Don’t pass off a lingering limp and chalk it up to old age for your pup. It may be a serious condition and further injury could easily be prevented with a trip to the vet.
Here is some insight on types of knee injuries and what can be done:
Injury: Human athletes often injure the knee’s anterior cruciate ligament (or ACL), and the CCL problem in dogs is comparable. However, while ACL tears are the result of one unfortunate accident, like a fall down the stairs or a twist on the basketball court, CCL deficiencies are usually due to a degenerative process that develops over the years as athletic dogs leap to catch flying discs, tear around corners and engage in other high-impact activities. “It’s the most common orthopedic injury in dogs,” says Dr. Cook. “It can occur in any breed at any age, though it’s most common in larger dogs like Newfoundlands, goldens, Labradors and Rottweilers between the ages of two and nine.”
Prevention: While CCL deficiencies can’t always be avoided, the best way to stave them off is to keep your pet at a healthy weight. “Don’t let your dog get heavy, and keep the muscles around the knee strong with hiking, swimming and leash climbing,” advises Dr. Cook, who points out that the slender greyhounds belong to the only large breed not afflicted with CCL problems. “You can’t strengthen the ligament, but you can strengthen the muscle around it.”
Cure: Small dogs that are overweight are sometimes treated conservatively with diet and exercise modifications. For the larger breeds more prone to the injury, though, the best solution is usually surgery. Traditional methods involve cutting the bone, and this can lead to complications — from bone fracture to joint damage. Dr. Cook’s technique, known as Tightrope CCL, relies on drilling and small incisions rather than cutting the bone. Because of the drilling, a canine must weigh at least 40 pounds to be a candidate for the Tightrope technique.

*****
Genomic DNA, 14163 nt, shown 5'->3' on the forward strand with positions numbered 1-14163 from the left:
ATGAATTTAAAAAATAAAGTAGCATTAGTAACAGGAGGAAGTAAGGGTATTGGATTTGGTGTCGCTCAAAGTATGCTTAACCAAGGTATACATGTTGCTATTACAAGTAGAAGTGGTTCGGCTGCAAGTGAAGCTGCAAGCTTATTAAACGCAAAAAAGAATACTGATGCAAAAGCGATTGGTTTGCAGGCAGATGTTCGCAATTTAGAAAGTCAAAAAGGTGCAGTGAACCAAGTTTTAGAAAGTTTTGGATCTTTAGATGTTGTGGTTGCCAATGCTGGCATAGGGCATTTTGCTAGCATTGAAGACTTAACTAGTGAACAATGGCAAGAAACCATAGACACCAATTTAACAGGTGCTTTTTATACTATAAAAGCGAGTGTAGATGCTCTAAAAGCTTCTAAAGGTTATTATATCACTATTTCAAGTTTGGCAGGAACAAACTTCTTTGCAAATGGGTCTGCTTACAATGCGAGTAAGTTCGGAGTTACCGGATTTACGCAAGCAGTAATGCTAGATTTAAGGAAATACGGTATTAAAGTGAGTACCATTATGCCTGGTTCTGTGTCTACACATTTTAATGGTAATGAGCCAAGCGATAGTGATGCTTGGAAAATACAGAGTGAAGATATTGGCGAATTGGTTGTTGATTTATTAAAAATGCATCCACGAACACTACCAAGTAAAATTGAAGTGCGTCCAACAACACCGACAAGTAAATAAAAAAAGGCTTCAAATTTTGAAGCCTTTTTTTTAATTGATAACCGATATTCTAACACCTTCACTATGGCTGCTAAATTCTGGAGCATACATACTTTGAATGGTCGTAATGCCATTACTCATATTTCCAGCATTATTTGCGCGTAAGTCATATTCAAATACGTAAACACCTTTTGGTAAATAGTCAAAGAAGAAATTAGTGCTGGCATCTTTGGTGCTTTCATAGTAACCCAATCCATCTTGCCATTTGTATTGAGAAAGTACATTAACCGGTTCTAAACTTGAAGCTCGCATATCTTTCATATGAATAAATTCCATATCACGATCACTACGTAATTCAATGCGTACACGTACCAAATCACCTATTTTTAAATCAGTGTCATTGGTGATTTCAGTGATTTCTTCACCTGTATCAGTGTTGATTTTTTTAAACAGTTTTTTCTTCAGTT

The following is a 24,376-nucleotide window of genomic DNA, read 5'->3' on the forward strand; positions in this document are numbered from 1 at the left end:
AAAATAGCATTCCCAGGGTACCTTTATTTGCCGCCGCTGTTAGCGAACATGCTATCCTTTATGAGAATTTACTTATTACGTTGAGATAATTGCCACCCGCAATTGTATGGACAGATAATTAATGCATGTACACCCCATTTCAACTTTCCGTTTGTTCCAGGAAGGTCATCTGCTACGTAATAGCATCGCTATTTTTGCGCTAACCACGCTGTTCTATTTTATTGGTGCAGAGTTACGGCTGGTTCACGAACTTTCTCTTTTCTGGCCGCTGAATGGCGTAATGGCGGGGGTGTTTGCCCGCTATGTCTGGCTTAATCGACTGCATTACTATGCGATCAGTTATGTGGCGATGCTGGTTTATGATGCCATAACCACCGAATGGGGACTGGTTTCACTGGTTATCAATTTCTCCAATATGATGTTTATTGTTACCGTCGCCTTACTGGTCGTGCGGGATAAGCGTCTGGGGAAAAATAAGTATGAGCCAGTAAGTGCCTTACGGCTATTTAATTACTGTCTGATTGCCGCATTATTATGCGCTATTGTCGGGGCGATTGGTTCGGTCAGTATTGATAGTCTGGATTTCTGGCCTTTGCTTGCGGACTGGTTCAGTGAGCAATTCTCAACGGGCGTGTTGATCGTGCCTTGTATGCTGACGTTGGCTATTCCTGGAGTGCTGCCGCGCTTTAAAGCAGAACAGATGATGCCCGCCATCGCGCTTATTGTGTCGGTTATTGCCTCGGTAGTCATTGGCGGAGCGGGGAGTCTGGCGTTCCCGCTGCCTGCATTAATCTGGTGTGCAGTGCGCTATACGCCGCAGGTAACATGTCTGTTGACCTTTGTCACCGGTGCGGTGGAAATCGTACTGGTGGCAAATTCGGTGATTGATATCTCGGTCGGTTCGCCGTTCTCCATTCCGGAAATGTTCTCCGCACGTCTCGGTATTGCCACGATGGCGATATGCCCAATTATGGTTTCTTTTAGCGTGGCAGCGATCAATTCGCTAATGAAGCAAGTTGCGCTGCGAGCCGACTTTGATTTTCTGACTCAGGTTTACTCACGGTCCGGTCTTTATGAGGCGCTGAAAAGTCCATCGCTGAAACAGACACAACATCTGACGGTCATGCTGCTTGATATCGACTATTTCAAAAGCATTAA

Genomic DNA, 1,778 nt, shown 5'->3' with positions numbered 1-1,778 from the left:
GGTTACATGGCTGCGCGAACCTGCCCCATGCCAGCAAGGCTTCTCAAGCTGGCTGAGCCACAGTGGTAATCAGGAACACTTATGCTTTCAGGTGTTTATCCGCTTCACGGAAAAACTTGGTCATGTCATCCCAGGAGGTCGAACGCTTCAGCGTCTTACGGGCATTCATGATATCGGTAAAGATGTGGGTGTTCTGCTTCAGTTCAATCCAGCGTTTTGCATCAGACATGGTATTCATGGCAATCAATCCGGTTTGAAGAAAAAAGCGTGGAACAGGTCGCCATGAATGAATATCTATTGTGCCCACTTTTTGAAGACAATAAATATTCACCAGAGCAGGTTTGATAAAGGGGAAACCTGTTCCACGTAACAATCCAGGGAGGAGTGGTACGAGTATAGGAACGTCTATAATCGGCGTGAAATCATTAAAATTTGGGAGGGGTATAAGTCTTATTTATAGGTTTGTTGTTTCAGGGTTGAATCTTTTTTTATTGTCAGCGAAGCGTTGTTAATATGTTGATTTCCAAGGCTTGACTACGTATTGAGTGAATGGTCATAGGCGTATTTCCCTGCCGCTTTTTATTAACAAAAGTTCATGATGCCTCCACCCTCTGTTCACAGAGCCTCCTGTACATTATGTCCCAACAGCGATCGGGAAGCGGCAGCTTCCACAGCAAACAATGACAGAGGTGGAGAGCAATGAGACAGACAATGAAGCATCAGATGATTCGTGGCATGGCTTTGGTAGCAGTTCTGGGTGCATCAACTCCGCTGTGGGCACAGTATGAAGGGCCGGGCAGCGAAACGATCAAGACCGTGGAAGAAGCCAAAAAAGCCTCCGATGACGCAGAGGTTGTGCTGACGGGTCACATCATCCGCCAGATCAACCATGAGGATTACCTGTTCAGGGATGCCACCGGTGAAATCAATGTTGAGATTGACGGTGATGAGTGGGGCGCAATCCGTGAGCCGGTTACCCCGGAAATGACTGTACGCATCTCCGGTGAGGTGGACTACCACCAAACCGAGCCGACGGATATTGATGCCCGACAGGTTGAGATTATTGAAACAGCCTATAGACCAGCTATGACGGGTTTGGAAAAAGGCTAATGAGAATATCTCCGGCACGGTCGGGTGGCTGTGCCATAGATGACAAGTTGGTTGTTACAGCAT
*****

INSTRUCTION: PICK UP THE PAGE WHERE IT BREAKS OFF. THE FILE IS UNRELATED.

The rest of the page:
Recovery: While the surgery is a cure, without rehabilitation, a dog will not heal. CCL surgeries like Tightrope require 10 to 12 weeks of post-op limited activity. “The dog should be walking short distances and only on a leash. It should be in a crate when you’re not around to monitor activity,” emphasizes Dr. Cook. “Don’t fall for that sad face and let your dog out!” As the weeks of rehabilitation progress, your best friend will most likely experience a 95 percent return to full function. It will also be officially arthritic. At this point, Dr. Cook says, it becomes important to attend to that condition, both with weight management and feeding foods containing glucosamine and chondritin sulfate, which are extracts from fish tissue and cartilage that are acknowledged building blocks for canine cartilage.
Going through this with your dog can be very difficult but also very rewarding spending extra time together while they are rehabilitating.
Has your dog had knee surgery and what is your opinion on this?